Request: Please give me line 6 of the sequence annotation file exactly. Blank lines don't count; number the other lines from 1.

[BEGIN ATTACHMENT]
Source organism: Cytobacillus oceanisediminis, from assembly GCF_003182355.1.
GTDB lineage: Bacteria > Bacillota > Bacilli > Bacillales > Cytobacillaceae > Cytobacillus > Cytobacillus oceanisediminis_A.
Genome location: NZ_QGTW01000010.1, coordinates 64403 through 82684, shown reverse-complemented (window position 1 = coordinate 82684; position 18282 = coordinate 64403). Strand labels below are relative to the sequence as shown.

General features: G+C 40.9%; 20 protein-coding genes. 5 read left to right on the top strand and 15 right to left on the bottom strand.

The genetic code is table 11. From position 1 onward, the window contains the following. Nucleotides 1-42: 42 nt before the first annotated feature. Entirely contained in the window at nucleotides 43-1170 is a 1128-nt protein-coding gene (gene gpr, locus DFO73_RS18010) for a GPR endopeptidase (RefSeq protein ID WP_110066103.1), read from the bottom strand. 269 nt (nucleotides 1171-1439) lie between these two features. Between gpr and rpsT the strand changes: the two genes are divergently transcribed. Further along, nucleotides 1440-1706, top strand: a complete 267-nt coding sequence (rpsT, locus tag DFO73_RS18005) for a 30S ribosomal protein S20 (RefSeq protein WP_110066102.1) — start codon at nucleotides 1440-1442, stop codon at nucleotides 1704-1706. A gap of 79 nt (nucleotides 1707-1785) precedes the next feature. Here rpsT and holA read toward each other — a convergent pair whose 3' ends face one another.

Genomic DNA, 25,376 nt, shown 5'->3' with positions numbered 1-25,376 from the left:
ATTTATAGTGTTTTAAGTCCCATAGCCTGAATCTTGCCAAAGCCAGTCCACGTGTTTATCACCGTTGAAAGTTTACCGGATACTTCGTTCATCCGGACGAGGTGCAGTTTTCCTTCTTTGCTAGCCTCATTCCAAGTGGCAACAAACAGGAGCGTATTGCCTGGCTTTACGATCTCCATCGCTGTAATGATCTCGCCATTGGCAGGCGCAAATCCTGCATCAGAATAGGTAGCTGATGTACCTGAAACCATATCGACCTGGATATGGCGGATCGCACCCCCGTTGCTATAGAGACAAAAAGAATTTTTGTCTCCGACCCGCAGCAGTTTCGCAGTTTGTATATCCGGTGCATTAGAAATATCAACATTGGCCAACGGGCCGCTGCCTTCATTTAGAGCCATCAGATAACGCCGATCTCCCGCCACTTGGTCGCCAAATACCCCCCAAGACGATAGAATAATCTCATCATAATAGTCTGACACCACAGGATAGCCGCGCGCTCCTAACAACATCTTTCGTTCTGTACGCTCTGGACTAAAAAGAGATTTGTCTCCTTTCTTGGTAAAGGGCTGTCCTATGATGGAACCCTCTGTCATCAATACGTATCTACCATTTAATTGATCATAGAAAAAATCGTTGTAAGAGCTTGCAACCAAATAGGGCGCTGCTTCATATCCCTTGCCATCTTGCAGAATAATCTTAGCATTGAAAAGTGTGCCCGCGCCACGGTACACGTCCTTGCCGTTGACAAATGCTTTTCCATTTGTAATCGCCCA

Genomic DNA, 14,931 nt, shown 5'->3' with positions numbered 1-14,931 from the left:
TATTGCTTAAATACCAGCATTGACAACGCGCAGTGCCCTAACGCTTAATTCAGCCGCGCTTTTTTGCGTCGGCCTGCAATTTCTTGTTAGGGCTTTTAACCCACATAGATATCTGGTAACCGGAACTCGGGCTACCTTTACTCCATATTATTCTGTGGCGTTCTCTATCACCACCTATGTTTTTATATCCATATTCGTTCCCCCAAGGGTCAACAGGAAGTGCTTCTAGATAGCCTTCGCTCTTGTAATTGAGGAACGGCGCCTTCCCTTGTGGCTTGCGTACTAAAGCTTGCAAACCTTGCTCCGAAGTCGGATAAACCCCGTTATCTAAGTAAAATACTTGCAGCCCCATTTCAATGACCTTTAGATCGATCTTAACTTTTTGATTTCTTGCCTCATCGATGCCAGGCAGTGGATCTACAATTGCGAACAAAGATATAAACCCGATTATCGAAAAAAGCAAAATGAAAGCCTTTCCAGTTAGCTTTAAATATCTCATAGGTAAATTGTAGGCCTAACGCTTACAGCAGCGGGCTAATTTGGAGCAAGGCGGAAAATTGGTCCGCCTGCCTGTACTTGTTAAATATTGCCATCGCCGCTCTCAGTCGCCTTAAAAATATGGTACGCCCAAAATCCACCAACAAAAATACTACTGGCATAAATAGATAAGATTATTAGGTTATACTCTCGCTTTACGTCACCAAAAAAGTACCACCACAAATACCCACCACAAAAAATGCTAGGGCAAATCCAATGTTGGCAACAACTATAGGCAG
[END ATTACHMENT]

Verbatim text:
Genomic DNA, 25,376 nt, shown 5'->3' with positions numbered 1-25,376 from the left: